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J Refract Surg. 2015 Jul;31(7):480-6. doi: 10.3928/1081597X-20150623-07.

Biomechanical Modeling of Femtosecond Laser Keyhole endokeratophakia Surgery.

Abstract

PURPOSE:

To apply a finite element model to endokeratophakia and evaluate anterior and posterior corneal surface changes.

METHODS:

Spatial elevation data (Pentacam HR; Oculus, Wetzlar, Germany) were obtained for the front and back corneal surfaces of an eye prior to undergoing an endokeratophakia procedure. These were used to warp a spherical template finite element model of the cornea to create a patient-specific finite element mesh and the initial stress distribution was computed with an iterative approach. The finite element model (Optimeyes; Integrated Scientific Services, Biel, Switzerland) included non-linear elastic characteristics of the stroma. The endokeratophakia procedure was recreated in the model: a donor lenticule (-10.50 diopters [D], 5.75-mm zone, 127-µm thick) was inserted into a lamellar pocket (180-µm deep, 6.25-mm diameter) and two 2-mm small incisions were made at 150° and 330°. Anterior and posterior surfaces, computed by the finite element model, were compared to clinical data to assess accuracy and reliability of finite element modeling.

RESULTS:

The postoperative axial curvature produced by the model closely resembled the patient data; average curvature was 48.01 D clinically and 48.23 D in the simulation, and corneal astigmatism was 3.01 D clinically and 2.88 D in the simulation. The posterior best-fit sphere elevation map also matched the patient data, replicating inward bulging of the posterior surface by approximately 40 µm. Stress distribution modeling predicted a stress increase by 159.94% ± 73% in the cap and a stress decrease by 32.41% ± 21% in the stromal bed.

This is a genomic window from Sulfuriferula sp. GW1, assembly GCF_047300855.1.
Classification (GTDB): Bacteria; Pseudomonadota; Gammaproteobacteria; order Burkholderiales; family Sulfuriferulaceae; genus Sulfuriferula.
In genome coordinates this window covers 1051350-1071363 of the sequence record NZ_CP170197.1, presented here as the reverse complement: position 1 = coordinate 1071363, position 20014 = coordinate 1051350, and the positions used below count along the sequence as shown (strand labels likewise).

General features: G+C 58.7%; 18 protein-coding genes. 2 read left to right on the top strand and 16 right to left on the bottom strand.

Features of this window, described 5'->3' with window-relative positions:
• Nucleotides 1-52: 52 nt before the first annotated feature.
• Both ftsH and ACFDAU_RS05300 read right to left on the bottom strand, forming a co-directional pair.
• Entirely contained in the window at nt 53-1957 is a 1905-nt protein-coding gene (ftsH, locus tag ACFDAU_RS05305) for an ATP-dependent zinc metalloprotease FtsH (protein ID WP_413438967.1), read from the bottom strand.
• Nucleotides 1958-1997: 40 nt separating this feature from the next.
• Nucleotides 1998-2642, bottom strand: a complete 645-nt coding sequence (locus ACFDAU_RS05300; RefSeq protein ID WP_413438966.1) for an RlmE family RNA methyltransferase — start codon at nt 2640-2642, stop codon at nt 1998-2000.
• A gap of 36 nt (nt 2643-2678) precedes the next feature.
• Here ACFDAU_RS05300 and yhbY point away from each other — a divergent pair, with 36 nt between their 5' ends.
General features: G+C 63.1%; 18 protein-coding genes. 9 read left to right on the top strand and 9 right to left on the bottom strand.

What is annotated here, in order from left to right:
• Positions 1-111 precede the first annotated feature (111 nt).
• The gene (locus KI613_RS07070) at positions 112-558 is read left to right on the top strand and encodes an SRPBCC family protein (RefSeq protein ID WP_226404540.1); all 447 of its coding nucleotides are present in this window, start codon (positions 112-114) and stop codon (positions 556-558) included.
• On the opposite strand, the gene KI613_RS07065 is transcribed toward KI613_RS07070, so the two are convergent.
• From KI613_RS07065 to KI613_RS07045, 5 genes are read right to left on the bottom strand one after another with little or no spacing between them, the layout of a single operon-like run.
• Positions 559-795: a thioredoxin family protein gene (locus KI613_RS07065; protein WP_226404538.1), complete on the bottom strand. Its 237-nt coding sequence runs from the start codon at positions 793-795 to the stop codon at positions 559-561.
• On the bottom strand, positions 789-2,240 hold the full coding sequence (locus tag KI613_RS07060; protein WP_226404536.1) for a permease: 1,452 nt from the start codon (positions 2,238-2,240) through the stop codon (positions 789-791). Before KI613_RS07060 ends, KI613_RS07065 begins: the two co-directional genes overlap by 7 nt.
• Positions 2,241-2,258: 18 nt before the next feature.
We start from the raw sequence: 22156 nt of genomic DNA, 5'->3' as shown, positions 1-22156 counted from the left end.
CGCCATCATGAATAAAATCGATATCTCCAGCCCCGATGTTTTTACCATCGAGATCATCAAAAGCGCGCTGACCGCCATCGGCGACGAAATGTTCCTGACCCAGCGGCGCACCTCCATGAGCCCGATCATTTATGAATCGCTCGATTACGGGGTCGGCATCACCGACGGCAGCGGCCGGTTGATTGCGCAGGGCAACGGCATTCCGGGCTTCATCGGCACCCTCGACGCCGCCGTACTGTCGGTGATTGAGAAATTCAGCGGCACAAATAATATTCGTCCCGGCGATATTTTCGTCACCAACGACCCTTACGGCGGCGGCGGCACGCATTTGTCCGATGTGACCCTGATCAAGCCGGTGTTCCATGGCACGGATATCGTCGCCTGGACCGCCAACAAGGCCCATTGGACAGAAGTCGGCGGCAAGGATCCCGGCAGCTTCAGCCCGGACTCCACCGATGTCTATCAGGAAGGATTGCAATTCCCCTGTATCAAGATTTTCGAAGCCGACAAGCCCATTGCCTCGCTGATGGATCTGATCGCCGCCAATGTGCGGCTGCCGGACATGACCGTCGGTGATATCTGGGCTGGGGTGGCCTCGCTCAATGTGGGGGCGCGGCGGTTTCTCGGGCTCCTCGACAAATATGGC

CONCLUSIONS:

Finite element modeling of the cornea reproduced the clinically observed anterior and posterior corneal surface changes following an endokeratophakia procedure. This case sets the stage for further study to refine and yield predictive finite element modeling for the evaluation of corneal refractive surgical procedures.

PMID:
26158929
DOI:
10.3928/1081597X-20150623-07
[Indexed for MEDLINE]

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